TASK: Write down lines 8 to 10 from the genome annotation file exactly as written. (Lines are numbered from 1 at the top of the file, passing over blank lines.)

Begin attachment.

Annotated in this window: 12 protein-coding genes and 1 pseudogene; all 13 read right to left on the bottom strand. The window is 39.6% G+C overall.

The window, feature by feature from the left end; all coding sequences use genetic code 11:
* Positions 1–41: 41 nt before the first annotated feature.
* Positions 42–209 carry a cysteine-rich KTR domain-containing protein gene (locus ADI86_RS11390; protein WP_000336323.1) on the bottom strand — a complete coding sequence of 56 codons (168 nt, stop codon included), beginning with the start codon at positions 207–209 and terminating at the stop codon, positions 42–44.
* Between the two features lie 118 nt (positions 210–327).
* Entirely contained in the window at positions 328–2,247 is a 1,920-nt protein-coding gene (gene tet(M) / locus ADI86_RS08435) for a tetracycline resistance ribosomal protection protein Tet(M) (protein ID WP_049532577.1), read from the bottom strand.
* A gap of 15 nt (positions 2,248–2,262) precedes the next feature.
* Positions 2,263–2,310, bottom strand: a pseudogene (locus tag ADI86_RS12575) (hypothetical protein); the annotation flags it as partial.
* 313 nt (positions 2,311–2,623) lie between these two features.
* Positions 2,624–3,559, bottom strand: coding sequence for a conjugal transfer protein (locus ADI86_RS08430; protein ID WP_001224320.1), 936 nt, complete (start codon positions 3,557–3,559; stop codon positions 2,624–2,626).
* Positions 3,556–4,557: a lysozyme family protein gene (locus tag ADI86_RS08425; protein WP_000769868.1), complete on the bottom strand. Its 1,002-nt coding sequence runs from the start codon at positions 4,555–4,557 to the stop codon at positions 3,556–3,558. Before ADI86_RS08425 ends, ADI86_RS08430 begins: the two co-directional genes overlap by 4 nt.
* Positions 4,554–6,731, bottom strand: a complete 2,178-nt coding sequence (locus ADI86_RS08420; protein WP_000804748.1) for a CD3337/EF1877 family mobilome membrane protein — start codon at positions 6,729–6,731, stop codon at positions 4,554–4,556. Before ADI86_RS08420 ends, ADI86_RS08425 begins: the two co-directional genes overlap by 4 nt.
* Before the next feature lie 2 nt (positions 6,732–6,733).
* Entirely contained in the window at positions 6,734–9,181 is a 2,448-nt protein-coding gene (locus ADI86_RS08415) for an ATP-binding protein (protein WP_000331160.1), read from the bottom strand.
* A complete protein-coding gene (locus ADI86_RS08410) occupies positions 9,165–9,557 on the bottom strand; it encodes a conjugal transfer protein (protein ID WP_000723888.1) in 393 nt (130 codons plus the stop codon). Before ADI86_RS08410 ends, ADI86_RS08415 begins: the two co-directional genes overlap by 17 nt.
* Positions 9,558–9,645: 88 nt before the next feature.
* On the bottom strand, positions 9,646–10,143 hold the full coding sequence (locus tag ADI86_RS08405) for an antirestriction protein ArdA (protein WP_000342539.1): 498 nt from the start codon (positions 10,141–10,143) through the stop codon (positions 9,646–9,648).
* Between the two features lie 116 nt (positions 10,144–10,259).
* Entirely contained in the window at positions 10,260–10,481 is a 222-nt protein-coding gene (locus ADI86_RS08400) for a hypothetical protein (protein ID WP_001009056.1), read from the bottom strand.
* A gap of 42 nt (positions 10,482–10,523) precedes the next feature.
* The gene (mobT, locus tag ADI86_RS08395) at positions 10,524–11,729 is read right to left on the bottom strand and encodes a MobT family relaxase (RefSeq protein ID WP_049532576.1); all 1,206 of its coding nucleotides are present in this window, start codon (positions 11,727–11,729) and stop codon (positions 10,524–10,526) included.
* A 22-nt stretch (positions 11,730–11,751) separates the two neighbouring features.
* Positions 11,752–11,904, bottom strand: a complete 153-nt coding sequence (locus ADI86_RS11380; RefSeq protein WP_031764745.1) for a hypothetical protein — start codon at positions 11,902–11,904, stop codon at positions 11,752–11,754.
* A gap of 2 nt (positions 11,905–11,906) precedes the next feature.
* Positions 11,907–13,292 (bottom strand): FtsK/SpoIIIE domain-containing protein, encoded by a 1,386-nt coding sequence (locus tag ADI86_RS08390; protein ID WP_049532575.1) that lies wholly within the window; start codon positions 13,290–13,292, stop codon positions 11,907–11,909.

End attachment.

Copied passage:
* Positions 2,263–2,310, bottom strand: a pseudogene (locus tag ADI86_RS12575) (hypothetical protein); the annotation flags it as partial.
* 313 nt (positions 2,311–2,623) lie between these two features.
* Positions 2,624–3,559, bottom strand: coding sequence for a conjugal transfer protein (locus ADI86_RS08430; protein ID WP_001224320.1), 936 nt, complete (start codon positions 3,557–3,559; stop codon positions 2,624–2,626).